The prioritisation of zoonoses in the Republic of North Macedonia – Do we need one health approach
- public health,
- One Health
How to Cite
Copyright (c) 2021 Gordana Ristovska, Blazho Janevski, Fimka Tozija, Vladimir Mikikj, Vasilka Poposka-Treneska
This work is licensed under a Creative Commons Attribution 4.0 International License.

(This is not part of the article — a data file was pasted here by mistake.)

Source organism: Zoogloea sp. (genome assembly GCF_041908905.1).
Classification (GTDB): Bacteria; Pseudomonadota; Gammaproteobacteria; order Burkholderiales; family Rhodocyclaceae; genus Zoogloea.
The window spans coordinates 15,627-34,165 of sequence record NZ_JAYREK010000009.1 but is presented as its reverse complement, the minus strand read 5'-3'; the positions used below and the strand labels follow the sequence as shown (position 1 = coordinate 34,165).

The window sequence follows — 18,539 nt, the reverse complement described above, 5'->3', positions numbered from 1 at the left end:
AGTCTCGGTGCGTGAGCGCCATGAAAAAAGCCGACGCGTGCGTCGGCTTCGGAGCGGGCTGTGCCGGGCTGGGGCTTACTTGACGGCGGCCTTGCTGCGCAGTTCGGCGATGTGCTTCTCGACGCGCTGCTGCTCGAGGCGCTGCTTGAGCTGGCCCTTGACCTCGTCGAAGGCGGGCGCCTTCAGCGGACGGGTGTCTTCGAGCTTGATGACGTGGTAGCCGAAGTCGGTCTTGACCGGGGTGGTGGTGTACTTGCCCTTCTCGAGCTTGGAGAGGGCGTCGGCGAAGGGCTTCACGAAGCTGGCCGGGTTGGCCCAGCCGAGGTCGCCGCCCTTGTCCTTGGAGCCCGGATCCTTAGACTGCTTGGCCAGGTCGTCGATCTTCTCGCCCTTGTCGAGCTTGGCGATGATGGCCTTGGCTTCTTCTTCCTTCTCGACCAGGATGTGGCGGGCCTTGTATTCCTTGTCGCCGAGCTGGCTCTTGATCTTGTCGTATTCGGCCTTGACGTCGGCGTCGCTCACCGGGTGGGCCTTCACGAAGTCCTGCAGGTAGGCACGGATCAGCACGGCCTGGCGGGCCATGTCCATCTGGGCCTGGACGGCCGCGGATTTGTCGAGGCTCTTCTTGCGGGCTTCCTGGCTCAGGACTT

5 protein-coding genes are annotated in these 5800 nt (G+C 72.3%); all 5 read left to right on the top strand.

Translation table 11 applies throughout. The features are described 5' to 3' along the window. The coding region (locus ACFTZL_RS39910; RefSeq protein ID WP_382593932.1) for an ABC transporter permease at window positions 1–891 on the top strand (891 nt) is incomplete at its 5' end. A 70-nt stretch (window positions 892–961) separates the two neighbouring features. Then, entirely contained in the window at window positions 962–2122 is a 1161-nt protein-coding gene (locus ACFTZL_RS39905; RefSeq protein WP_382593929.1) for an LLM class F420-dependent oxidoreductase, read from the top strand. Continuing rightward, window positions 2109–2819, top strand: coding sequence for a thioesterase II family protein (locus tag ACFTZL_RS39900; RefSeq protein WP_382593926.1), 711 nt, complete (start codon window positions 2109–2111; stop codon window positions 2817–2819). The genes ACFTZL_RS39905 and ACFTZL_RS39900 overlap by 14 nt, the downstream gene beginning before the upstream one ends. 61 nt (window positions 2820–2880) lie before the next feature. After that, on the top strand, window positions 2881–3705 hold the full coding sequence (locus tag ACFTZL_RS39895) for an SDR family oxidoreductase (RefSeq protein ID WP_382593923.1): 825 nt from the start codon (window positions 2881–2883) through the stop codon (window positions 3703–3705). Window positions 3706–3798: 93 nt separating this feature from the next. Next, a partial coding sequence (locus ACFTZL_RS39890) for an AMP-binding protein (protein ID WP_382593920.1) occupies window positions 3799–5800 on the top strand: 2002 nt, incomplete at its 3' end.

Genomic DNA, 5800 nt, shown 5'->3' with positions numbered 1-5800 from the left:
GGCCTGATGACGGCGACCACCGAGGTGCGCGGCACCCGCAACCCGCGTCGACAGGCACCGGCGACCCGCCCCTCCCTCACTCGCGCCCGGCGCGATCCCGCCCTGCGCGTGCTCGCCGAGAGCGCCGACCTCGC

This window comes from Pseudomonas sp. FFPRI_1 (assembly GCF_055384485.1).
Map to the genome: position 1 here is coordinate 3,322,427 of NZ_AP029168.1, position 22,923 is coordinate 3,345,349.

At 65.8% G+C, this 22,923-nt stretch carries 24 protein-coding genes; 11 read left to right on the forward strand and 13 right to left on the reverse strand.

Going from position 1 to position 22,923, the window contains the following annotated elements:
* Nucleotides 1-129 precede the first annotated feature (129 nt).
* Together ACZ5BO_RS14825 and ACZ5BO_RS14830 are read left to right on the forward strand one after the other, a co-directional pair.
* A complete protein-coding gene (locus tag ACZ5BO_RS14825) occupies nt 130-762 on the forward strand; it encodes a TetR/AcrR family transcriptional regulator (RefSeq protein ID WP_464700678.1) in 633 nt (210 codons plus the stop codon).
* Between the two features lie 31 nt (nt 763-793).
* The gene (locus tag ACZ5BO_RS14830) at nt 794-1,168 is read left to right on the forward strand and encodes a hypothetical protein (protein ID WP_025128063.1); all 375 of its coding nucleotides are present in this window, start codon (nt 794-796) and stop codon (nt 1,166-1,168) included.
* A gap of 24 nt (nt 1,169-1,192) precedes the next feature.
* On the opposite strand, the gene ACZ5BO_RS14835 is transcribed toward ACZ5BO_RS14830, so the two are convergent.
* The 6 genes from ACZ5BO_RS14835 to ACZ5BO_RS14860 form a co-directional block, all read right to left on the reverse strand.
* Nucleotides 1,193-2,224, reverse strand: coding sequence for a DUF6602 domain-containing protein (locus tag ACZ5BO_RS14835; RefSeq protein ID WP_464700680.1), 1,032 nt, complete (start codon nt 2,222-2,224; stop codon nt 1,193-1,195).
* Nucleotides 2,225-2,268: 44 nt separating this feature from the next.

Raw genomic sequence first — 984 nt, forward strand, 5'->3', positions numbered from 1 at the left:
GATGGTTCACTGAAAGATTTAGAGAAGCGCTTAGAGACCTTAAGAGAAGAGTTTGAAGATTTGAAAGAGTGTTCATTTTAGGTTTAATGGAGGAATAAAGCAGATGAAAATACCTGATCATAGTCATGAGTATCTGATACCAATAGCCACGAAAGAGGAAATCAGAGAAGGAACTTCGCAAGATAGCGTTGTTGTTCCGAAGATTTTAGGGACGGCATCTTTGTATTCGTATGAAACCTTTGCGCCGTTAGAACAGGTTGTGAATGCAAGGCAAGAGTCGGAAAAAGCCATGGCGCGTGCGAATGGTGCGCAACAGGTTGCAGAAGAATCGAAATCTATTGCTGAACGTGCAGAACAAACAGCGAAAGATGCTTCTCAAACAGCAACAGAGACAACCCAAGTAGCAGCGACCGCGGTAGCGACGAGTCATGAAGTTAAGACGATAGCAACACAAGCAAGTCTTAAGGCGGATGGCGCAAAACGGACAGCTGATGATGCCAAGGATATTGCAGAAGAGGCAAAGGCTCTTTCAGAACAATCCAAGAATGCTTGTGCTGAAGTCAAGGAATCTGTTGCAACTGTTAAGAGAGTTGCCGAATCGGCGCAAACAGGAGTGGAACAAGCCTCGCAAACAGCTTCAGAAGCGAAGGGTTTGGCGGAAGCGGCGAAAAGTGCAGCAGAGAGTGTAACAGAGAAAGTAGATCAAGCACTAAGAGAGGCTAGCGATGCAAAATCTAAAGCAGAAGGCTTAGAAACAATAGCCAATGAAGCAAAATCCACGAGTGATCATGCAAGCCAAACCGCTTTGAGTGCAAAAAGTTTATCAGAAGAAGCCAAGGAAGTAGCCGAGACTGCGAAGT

Zoonoses have a different impact on public health, determined by geographical and socio-economic factors, which requires their prioritization for prevention and control purposes to be performed at the national level. Prioritization of zoonoses is a mechanism used in policy-making, primarily in allocating available resources. Aim of the paper is to compare two different methods used for prioritization of zoonoses by Institute of public health (IPH) and Food and Veterinary Agency (FVA). Material and methods: IPH used a method prepared by the U.S. Centers for Disease Control and Prevention (CDC), - One Health Zoonotic Disease Prioritization (OHZDP) tool, adapted to national conditions (2019). FVA used a standardized semi-quantitative method based on the OIE Methodological Manual (List and Categorization of priority diseases in animals including and those transmitted to humans). A total of 21 zoonoses have been selected, based on their importance for the human and veterinary sector. These diseases are ranked according to the stated criteria of the two previously conducted prioritizations and their comparison is performed. Results: With the prioritization conducted by IPH and FVA the first 5 ranked zoonoses are: Hemorrhagic fevers with renal syndrome, Leishmaniasis, Tularemia, Brucellosis and Listeriosis. With the prioritization carried out by the FVA the first 5 ranked zoonoses are: Bovine brucellosis, Bovine tuberculosis, Salmonellosis, Avian influenza and West Nile fever. A Cumulative Annual Incidence is taken as a control parameter. Regarding this, the 5 first ranked zoonoses are Echinococcosis, Brucellosis, Lyme fever, Leishmaniasis and Tularemia. Conclusions: A comparative analysis of the separate lists of priorities for human and veterinary medicine shows that only a certain percentage overlap. Also, the presence of a number of zoonoses with endemic character, but also a more pronounced risk of new emergent diseases, determines the need to provide consensus on the methodology of prioritization of zoonoses, and its formalization and institutionalization, as a crucial step towards identification and prioritization of zoonoses that would be the subject of joint programs and interventions.